A Scientific Evaluation of a Confusing Conundrum
The question was raised: "If a man alone in the woods speaks, and his
wife cannot hear him, is he still wrong?"
I have considered this question in light of the principles of Modern
Physics and offer my thesis, dedicated to my wife, who anchors me in
In the year 1900 Max Planck discovered that the energy of light is
quantified. In 1905 Albert Einstein used Planck's Constant to write the
theory of the Photoelectric Effect, that light behaves as a particle
when it comes to energy transfer. Louis de Broglie proposed that
particles can have a wave nature and this fact was later verified.
These discoveries led Neils Bohr to propose a radical theory of the
atom, which was partially successful in explaining the emission spectra
of the hydrogen atom. Neils Bohr was compelled to introduce the
Principle of "Complementarity," that light is both a particle and a
The modern theories were extended when Max Born showed that the
distribution of energy was a function of probability. Further, Warner
Heisenberg wrote the Principle of Uncertainty, which says that it is
impossible to determine the exact location of an electron and the vector
direction of its momentum at the same time.
This was followed with the master stroke penned by Erwin Schrodinger.
Using the "Psi function" of Quantum Mechanics, Schrodinger could map the
"wave field" of any particle, thus giving us a theoretical explanation
for the structure of an atom and the entire periodic table of the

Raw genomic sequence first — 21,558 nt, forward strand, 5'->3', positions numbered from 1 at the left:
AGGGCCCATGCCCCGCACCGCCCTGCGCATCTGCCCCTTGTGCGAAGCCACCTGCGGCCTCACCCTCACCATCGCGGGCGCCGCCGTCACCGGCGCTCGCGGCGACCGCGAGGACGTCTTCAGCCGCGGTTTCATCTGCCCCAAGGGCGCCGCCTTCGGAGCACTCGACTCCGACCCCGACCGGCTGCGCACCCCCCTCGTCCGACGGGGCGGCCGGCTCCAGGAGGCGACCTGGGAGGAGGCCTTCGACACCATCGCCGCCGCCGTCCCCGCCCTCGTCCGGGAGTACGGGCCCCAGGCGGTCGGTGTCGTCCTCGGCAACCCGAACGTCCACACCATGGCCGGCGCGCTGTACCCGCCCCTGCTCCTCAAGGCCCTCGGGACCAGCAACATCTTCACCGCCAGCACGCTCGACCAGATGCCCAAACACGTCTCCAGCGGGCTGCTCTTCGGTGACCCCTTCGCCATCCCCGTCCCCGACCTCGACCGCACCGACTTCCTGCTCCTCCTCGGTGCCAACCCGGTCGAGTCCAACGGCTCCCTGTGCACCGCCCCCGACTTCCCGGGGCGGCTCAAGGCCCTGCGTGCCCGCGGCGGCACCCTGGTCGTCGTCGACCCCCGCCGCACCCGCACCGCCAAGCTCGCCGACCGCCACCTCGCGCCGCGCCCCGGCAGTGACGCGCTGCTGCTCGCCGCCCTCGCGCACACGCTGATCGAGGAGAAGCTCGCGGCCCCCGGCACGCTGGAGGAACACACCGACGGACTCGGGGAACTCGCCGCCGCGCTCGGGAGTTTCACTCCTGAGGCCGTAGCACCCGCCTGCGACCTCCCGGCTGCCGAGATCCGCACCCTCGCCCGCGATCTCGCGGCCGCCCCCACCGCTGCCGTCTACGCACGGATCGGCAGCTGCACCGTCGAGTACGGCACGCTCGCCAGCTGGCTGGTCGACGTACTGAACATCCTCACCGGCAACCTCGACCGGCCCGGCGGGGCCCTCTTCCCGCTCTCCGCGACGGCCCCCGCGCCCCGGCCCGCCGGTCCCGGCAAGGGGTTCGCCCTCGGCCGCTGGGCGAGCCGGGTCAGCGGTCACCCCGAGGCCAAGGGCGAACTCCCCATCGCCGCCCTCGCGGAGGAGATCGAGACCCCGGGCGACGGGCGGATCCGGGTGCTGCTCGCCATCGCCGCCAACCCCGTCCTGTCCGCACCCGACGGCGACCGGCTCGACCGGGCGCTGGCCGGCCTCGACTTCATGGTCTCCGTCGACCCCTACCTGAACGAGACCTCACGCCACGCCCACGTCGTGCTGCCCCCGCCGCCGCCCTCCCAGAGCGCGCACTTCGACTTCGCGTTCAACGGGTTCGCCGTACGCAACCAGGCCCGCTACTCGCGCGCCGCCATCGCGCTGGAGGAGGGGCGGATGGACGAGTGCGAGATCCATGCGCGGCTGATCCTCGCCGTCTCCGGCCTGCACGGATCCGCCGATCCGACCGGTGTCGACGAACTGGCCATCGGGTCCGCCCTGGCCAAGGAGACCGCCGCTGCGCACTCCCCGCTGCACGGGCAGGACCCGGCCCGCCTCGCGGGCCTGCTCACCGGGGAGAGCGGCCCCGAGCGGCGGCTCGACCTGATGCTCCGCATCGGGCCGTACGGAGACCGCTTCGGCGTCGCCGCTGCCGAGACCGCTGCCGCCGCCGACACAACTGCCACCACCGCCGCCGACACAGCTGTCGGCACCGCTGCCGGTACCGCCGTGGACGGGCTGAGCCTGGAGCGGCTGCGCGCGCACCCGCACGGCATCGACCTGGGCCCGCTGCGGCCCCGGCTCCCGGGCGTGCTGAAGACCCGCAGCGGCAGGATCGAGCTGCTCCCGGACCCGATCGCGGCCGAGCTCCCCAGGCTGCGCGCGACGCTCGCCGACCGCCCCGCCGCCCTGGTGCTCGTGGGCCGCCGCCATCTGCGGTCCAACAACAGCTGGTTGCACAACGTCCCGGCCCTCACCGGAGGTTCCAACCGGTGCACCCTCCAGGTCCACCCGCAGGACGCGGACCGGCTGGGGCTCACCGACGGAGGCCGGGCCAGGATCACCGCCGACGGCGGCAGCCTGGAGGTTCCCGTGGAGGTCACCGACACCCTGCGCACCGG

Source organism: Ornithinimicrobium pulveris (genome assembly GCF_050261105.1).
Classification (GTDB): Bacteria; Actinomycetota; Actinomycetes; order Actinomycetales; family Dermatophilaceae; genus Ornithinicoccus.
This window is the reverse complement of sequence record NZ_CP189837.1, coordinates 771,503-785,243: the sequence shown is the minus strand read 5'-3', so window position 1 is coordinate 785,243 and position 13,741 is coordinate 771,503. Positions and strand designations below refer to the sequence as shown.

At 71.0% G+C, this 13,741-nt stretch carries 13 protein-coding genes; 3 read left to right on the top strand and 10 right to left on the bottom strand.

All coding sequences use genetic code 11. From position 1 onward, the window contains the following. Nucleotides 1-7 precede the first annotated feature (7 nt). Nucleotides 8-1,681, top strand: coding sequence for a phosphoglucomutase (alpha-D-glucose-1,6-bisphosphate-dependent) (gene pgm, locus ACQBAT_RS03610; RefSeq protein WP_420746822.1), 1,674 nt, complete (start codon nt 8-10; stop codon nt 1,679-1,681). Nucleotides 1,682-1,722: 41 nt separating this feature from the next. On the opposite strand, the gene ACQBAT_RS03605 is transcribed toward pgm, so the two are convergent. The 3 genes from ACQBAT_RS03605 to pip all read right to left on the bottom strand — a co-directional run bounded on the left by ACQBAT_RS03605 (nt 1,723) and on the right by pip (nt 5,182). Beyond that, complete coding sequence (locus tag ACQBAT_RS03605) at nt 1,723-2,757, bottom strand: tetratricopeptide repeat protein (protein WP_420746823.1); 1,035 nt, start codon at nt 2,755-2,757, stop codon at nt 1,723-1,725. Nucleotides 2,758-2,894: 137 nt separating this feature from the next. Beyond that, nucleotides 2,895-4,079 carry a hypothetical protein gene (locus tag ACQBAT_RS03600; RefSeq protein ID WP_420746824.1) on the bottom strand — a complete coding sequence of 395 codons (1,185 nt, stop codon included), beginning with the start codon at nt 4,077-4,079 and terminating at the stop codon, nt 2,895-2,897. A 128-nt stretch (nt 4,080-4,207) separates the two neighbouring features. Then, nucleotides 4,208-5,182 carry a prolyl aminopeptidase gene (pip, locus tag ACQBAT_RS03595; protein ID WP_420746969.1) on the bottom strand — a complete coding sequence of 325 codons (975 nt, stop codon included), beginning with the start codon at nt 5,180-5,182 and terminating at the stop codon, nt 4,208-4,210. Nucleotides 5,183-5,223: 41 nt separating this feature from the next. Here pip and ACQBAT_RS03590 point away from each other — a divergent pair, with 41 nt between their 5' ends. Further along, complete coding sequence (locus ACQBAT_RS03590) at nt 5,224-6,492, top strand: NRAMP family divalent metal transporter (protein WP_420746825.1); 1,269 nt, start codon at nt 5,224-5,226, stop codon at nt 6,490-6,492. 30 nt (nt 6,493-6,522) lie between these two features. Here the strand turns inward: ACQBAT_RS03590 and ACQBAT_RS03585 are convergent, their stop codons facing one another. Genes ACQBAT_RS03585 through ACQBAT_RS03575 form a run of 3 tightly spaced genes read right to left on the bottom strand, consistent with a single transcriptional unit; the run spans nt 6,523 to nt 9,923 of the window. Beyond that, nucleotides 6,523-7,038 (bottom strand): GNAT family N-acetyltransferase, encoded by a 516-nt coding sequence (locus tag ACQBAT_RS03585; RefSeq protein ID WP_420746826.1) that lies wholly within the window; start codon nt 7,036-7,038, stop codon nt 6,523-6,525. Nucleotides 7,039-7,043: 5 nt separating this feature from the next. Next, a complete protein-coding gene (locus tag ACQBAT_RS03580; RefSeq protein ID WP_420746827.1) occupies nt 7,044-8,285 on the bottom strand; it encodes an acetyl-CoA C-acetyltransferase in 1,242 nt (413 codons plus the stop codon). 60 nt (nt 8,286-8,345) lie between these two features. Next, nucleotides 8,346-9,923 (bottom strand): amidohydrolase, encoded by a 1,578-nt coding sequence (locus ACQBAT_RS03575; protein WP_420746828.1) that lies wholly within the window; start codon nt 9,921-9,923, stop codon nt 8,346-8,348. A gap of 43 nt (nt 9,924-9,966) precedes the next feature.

The Quantum mechanics predicts that a wave of a single frequency would
stretch out to infinite proportions, the superposition of a narrow range
of frequencies produces a standing wave function which can be localized
to a much more precise location. Thus the electron and its position
within an atom becomes a cloud of probability.
From this I infer that there are such states as being right and being
wrong, within certain parameters of uncertainty. Applying the Psi
function, the more vague the statement of the man the greater the
probability of him being correct. The narrower and more specific his
utterance the greater the likelihood of his being wrong.
Also, the Principle of Complementarity assures us that if a man alone in
the woods speaks, and his wife can not hear him, he is BOTH right and
wrong until he comes out of the woods.
In the analogy of Schrodinger's Cat, the cat in the box is both dead and
alive until someone opens the lid. The act of observing the phenomenon
determines the outcome.
Thus, the inevitable conclusion is that it doesn't matter what the man
says only his wife can determine whether or not he is correct.